Opportunistic and quick to respond to new vulnerabilities or exposures, cyber criminals have wasted no time in adapting to the conditions presented by Australia’s response to COVID-19. Gallagher cyber practice leader Robyn Adcock explains why the restrictions that helped contain the spread of the virus also encouraged a cyber crime wave.
Adcock says the widespread move to working from home has opened up gaps in business’s digital security, whether it’s because some people are using personal computers shared with other family members who may install games or software that introduce viruses or security holes, or because they fall prey to a scam.
Since the COVID-19 outbreak Scamwatch has received more than 2700 scam reports mentioning the coronavirus, with more than $1,114,000 in reported losses.
Common scams include phishing, online shopping and superannuation scams. Identity theft is a major threat, with cyber criminals pretending to be government agencies sending emails that look legitimate but often contain malicious links and attachments designed to steal personal and financial information.
The Australian Competition and Consumer Commission (ACCC) warns that “scammers have been doing an excellent job of impersonating the government, and at the same time have been actively pushing for people's personal information — including bank account details and superannuation account details — as we've never seen before".
“Criminals are using fear of the pandemic to be more effective in their social engineering attacks,” Adcock says.
“We’ve had clients who have suffered claims as a result of their employees clicking on a link asking them to upload their credentials. The link is loaded with ransomware so insurers all are seeing an increase in claims as a result of this activity.”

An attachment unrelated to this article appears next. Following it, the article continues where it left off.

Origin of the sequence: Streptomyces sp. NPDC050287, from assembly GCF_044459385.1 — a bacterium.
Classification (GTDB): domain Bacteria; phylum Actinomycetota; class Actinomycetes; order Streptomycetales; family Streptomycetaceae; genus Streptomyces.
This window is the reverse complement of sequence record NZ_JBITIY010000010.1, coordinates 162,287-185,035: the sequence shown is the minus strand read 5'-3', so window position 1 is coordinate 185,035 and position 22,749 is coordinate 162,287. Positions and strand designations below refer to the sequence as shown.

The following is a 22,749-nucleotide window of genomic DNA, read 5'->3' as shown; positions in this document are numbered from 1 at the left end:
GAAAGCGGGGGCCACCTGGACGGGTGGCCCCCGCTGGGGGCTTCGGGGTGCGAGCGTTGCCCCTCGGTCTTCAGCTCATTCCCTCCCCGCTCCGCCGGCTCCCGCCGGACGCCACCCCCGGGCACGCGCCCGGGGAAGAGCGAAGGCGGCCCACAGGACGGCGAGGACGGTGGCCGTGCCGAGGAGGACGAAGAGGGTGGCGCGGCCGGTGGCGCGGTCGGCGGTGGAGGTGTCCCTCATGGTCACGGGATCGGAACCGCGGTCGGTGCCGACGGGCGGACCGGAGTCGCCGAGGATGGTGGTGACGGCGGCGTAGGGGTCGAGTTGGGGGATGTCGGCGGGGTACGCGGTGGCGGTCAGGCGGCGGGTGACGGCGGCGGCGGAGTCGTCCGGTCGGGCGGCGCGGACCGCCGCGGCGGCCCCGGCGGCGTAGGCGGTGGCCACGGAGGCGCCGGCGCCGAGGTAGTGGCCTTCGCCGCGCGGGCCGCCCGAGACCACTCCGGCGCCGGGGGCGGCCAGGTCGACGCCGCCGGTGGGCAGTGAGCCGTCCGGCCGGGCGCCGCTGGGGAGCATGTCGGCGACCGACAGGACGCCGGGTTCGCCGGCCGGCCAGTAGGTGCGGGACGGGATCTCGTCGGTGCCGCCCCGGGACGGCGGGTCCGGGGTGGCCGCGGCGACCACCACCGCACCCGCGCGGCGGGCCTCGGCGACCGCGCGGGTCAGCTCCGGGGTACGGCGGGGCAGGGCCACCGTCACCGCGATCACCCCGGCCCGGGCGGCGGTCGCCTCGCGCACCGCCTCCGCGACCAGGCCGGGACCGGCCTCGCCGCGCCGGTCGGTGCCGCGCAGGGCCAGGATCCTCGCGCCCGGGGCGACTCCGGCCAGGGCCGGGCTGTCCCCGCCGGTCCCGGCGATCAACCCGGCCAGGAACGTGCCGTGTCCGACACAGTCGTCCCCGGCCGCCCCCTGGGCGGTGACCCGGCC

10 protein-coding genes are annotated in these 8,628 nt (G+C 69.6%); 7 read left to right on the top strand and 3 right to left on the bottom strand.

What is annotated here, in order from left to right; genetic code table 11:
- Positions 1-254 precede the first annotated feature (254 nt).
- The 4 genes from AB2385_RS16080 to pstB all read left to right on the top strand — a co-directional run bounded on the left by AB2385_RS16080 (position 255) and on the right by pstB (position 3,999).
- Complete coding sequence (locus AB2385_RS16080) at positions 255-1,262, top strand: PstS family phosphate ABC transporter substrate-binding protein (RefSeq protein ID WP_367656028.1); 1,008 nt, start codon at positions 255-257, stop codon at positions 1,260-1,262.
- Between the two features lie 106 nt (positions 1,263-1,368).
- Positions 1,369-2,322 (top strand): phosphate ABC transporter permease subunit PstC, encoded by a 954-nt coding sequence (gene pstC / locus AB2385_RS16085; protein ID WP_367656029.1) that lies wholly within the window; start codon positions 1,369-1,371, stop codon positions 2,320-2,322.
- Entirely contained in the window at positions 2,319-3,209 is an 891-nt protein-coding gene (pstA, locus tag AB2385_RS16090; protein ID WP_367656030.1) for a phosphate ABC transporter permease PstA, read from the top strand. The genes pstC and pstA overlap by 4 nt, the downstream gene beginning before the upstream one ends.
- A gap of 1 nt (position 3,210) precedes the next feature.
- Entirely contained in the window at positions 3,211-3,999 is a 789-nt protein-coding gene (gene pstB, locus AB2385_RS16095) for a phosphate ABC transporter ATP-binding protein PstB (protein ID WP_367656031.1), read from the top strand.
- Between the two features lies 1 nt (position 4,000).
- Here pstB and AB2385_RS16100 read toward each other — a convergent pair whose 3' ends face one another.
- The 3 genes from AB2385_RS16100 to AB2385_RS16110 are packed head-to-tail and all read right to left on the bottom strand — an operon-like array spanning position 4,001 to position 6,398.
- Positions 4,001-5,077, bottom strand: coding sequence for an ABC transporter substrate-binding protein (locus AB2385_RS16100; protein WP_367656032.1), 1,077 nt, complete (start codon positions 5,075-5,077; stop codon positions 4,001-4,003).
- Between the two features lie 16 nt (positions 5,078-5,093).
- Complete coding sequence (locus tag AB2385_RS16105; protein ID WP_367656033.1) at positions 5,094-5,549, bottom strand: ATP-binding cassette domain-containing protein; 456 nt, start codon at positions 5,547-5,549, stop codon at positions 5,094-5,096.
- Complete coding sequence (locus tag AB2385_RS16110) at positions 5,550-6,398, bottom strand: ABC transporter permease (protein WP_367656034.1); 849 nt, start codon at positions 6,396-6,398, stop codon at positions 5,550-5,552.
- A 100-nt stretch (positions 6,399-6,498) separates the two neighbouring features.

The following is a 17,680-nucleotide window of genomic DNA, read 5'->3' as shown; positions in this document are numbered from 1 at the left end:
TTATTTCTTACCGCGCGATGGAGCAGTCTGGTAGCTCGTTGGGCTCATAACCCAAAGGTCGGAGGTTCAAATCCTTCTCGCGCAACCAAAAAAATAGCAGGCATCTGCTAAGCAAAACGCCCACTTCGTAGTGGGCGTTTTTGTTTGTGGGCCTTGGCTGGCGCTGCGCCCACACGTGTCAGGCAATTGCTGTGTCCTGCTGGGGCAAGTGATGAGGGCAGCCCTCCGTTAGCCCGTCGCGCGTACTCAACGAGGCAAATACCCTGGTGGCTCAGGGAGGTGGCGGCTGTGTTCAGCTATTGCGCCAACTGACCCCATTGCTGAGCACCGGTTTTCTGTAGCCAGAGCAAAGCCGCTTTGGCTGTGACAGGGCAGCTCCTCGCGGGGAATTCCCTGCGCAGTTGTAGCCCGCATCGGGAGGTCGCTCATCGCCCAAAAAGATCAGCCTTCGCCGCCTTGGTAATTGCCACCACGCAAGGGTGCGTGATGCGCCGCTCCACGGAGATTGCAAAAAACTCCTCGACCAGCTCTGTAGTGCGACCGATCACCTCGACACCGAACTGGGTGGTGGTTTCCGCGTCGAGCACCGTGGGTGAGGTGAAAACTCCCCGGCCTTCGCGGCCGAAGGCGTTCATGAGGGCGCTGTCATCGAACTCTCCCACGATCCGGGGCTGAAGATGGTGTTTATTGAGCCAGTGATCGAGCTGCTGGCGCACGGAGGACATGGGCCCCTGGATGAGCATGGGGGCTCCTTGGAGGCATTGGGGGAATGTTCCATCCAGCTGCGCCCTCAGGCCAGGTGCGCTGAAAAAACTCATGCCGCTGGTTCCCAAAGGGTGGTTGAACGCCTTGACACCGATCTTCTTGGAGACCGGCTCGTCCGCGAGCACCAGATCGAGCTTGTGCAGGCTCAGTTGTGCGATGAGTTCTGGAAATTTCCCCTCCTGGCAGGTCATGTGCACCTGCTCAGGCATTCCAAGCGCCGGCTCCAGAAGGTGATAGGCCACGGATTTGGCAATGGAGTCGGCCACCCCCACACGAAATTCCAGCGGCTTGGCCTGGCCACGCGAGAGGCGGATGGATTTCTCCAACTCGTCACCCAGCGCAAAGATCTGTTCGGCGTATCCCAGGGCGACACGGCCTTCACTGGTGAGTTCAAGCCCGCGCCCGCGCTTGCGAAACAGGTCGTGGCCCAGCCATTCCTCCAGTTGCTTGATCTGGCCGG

Robyn Adcock, Gallagher cyber practice leader
She says the challenge for businesses is to keep their employees safe in an IT environment at home. “The human factor is still such a huge element in why there are so many cyber security claims.”
She mentions distraction due to the presence of young children – or simply anxiety about current conditions – may also be an influence.
Education, risk mitigation controls and insurance
Employee education was already of major importance to cyber security before the pandemic and now this is even more heightened. “And then of course insurance, because insurance closes the gaps.”
Adcock says she sees insurance as an essential back-up to a risk mitigation approach of helping clients understand the controls that can be implemented to close those gaps. Prevention is the priority.
Hear Robyn Adcock talk about the key security concerns for businesses with employees working remotely.
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